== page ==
Designed and built by the Italian architect Giuseppe Fossati in 1831 and until 1880 used as a Russian Consulate General, the building right across the street from Swedish Palace of Istanbul, the House of Narmanlı might be the next victim of “urban regeneration” plans of Istiklal. Originally a consular building, The building was used as a Russian prison between 1880 and 1914, and later on became the property of Narmanlı family.
As diplomatic relations between the Ottoman Empire and Russian Empire were at too much stress due to two sides fighting in the World War, building was neglected throughout the war years. When the October Revolution took place in 1917, Narmanlı became the refugee house for Russians fleeing from the Bolsheviks. As a result of this refugee flow, the consular offices were moved to across the street to another nearby building, which still serves as the Russian Consulate General in Istanbul.
Apart from the obvious ties of the building to Russian-Turkish relations, it is significant for Turkish literary history as well. During the years of global crisis when housing costs were too high especially for singles, several authors, poets and even painters and sculptors rented rooms in this building. The Narmanlı family is still remembered for their generousity and patronage of the time, as they did not rent the rooms to tradesmen for high prices but rather preferred to keep prices low so that artists would be able to afford it. The most famous person that has lived here is perhaps Bedri Rahmi Eyuboğlu, a brilliant Turkish poet. But of course he was not alone. Eyuboğlu was surrounded by dozens of contemporary intellectuals. Ahmet Hamdi Tanpınar, a prominent figure in Turkish literature was there, and journalist Neşet Atay would write his articles here, as the painter Aliye Berger would be busy on her canvass, the Armenian newspaper Jamanak would get printed in the mean time, sculptor Firsek Karol would be working on his latest design and there was Andrea Bookstore that kept offering books in every language to this intellectual haven.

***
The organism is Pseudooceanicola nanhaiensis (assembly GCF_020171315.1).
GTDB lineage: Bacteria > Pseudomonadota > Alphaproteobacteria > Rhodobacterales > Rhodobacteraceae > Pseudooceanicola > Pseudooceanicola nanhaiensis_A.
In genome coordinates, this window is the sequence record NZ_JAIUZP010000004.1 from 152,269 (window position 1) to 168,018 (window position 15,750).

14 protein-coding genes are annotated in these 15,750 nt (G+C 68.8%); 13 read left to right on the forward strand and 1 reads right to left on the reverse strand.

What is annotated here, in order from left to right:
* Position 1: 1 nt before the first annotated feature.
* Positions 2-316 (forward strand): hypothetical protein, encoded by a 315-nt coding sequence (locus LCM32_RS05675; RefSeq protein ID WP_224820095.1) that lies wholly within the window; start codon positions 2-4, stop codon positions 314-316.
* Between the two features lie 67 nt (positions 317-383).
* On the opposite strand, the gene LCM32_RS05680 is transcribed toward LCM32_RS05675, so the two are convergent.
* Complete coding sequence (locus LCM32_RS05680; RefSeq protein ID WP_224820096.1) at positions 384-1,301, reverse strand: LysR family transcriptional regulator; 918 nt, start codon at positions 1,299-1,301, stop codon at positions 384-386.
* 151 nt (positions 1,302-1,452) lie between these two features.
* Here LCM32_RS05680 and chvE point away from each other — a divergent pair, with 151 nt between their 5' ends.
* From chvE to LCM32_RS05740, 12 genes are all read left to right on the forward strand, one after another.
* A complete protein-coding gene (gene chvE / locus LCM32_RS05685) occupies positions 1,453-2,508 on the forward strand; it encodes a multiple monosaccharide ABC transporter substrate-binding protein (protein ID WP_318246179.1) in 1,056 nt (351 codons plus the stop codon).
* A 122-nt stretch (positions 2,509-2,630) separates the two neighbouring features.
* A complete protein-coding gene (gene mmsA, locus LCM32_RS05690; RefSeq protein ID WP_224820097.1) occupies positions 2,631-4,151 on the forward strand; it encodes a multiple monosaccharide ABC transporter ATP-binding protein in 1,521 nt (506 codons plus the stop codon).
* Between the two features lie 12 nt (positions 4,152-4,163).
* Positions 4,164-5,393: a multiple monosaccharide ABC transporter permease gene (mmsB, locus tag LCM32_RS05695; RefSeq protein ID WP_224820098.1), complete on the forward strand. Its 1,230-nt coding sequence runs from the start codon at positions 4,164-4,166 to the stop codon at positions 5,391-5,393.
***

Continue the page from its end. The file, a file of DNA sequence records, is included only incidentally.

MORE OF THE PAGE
Later in its coarse, the building also served as a dormitory for students and at some point as a Greek Orphanage, however in time it fell victim to decay. In the last decades, important of the building kept decreasing, especially with the nuclear expansion of the city of Istanbul. There emerged several plans to renovate the building by adding several floors to it, a glass roof and an eventual gentrification of the whole area. Obviously this would mean that the economic value of the building would increase, with the growth in size of budget in the ever-expanding frequency of money-flow in this building. But at what cost?
By letting this building also be gentrified, Turkey would yet again lose another tie to its Ottoman past, early republican artistic life, the last remaining monuments of its cosmopolitan faces of the city. This building needs to be preserved as it is, although with the obvious renovations which should only clean the building up.
The House of Narmanlı was host to a pharmacy, a kiosk-shop, notary, and a shop selling works of art. It was sold to Mehmet Erkul, owner of Erkul Cosmetics, and Tekin Esen, owner of Eteksan Textiles, for 57$ million.